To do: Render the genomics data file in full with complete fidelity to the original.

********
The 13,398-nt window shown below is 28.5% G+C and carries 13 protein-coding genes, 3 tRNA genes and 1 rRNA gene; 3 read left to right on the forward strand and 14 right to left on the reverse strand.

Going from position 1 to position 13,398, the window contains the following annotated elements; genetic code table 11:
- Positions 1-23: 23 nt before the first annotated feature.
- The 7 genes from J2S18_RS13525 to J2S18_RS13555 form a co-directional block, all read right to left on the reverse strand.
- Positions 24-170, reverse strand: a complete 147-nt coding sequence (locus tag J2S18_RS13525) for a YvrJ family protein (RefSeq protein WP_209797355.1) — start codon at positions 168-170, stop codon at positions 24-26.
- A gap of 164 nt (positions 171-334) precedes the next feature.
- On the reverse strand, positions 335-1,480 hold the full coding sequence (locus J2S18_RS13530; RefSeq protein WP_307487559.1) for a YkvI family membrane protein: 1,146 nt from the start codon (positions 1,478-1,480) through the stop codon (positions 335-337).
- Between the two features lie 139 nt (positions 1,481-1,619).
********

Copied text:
The 13,398-nt window shown below is 28.5% G+C and carries 13 protein-coding genes, 3 tRNA genes and 1 rRNA gene; 3 read left to right on the forward strand and 14 right to left on the reverse strand.

Going from position 1 to position 13,398, the window contains the following annotated elements; genetic code table 11:
- Positions 1-23: 23 nt before the first annotated feature.
- The 7 genes from J2S18_RS13525 to J2S18_RS13555 form a co-directional block, all read right to left on the reverse strand.
- Positions 24-170, reverse strand: a complete 147-nt coding sequence (locus tag J2S18_RS13525) for a YvrJ family protein (RefSeq protein WP_209797355.1) — start codon at positions 168-170, stop codon at positions 24-26.
- A gap of 164 nt (positions 171-334) precedes the next feature.
- On the reverse strand, positions 335-1,480 hold the full coding sequence (locus J2S18_RS13530; RefSeq protein WP_307487559.1) for a YkvI family membrane protein: 1,146 nt from the start codon (positions 1,478-1,480) through the stop codon (positions 335-337).
- Between the two features lie 139 nt (positions 1,481-1,619).